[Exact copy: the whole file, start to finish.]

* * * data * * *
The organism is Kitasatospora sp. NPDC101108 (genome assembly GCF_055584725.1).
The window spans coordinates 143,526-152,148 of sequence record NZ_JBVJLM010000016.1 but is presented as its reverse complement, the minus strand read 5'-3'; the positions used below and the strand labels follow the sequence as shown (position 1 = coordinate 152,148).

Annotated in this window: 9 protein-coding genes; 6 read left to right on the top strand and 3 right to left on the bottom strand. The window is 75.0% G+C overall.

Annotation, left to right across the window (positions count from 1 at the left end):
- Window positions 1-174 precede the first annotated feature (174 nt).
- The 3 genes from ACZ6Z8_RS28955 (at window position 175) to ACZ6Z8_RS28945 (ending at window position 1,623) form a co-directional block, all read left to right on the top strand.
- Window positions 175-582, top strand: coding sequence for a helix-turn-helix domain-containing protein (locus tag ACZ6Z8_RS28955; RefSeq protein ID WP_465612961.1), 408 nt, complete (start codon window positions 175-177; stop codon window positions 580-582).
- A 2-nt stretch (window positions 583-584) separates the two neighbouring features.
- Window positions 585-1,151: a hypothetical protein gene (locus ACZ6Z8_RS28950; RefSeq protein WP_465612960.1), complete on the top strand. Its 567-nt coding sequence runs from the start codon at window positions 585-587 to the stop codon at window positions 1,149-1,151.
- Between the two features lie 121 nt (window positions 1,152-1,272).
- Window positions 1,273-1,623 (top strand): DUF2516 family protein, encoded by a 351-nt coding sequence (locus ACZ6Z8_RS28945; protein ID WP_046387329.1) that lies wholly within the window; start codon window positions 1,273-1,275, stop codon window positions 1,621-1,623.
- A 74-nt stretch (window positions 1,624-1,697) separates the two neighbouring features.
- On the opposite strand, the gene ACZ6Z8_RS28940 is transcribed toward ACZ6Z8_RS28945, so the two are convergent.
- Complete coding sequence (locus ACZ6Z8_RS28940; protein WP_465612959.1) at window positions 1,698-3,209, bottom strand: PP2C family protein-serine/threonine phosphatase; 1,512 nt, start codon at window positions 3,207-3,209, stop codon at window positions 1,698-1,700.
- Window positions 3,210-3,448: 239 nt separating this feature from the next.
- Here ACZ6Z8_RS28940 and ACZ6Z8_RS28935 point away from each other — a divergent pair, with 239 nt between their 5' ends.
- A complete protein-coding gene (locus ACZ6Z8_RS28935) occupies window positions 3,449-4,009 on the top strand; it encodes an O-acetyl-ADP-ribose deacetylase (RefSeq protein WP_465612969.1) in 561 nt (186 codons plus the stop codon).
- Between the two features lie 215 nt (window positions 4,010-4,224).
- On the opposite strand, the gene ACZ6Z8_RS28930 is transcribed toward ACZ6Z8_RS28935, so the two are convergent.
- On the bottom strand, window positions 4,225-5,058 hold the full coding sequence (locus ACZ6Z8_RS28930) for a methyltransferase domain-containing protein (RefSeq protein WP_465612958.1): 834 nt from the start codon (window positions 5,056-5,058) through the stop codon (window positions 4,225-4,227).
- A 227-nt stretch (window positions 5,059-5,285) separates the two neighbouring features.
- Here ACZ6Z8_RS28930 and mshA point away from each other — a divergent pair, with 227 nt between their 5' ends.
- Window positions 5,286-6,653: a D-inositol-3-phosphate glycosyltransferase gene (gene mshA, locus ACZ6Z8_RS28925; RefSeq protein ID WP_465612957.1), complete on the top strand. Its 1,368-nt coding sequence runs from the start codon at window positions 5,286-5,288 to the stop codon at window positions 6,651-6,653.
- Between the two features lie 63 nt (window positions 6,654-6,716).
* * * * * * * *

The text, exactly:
The organism is Kitasatospora sp. NPDC101108 (genome assembly GCF_055584725.1).
The window spans coordinates 143,526-152,148 of sequence record NZ_JBVJLM010000016.1 but is presented as its reverse complement, the minus strand read 5'-3'; the positions used below and the strand labels follow the sequence as shown (position 1 = coordinate 152,148).

Annotated in this window: 9 protein-coding genes; 6 read left to right on the top strand and 3 right to left on the bottom strand. The window is 75.0% G+C overall.

Annotation, left to right across the window (positions count from 1 at the left end):
- Window positions 1-174 precede the first annotated feature (174 nt).
- The 3 genes from ACZ6Z8_RS28955 (at window position 175) to ACZ6Z8_RS28945 (ending at window position 1,623) form a co-directional block, all read left to right on the top strand.
- Window positions 175-582, top strand: coding sequence for a helix-turn-helix domain-containing protein (locus tag ACZ6Z8_RS28955; RefSeq protein ID WP_465612961.1), 408 nt, complete (start codon window positions 175-177; stop codon window positions 580-582).
- A 2-nt stretch (window positions 583-584) separates the two neighbouring features.
- Window positions 585-1,151: a hypothetical protein gene (locus ACZ6Z8_RS28950; RefSeq protein WP_465612960.1), complete on the top strand. Its 567-nt coding sequence runs from the start codon at window positions 585-587 to the stop codon at window positions 1,149-1,151.
- Between the two features lie 121 nt (window positions 1,152-1,272).
- Window positions 1,273-1,623 (top strand): DUF2516 family protein, encoded by a 351-nt coding sequence (locus ACZ6Z8_RS28945; protein ID WP_046387329.1) that lies wholly within the window; start codon window positions 1,273-1,275, stop codon window positions 1,621-1,623.
- A 74-nt stretch (window positions 1,624-1,697) separates the two neighbouring features.
- On the opposite strand, the gene ACZ6Z8_RS28940 is transcribed toward ACZ6Z8_RS28945, so the two are convergent.
- Complete coding sequence (locus ACZ6Z8_RS28940; protein WP_465612959.1) at window positions 1,698-3,209, bottom strand: PP2C family protein-serine/threonine phosphatase; 1,512 nt, start codon at window positions 3,207-3,209, stop codon at window positions 1,698-1,700.
- Window positions 3,210-3,448: 239 nt separating this feature from the next.
- Here ACZ6Z8_RS28940 and ACZ6Z8_RS28935 point away from each other — a divergent pair, with 239 nt between their 5' ends.
- A complete protein-coding gene (locus ACZ6Z8_RS28935) occupies window positions 3,449-4,009 on the top strand; it encodes an O-acetyl-ADP-ribose deacetylase (RefSeq protein WP_465612969.1) in 561 nt (186 codons plus the stop codon).
- Between the two features lie 215 nt (window positions 4,010-4,224).
- On the opposite strand, the gene ACZ6Z8_RS28930 is transcribed toward ACZ6Z8_RS28935, so the two are convergent.
- On the bottom strand, window positions 4,225-5,058 hold the full coding sequence (locus ACZ6Z8_RS28930) for a methyltransferase domain-containing protein (RefSeq protein WP_465612958.1): 834 nt from the start codon (window positions 5,056-5,058) through the stop codon (window positions 4,225-4,227).
- A 227-nt stretch (window positions 5,059-5,285) separates the two neighbouring features.
- Here ACZ6Z8_RS28930 and mshA point away from each other — a divergent pair, with 227 nt between their 5' ends.
- Window positions 5,286-6,653: a D-inositol-3-phosphate glycosyltransferase gene (gene mshA, locus ACZ6Z8_RS28925; RefSeq protein ID WP_465612957.1), complete on the top strand. Its 1,368-nt coding sequence runs from the start codon at window positions 5,286-5,288 to the stop codon at window positions 6,651-6,653.
- Between the two features lie 63 nt (window positions 6,654-6,716).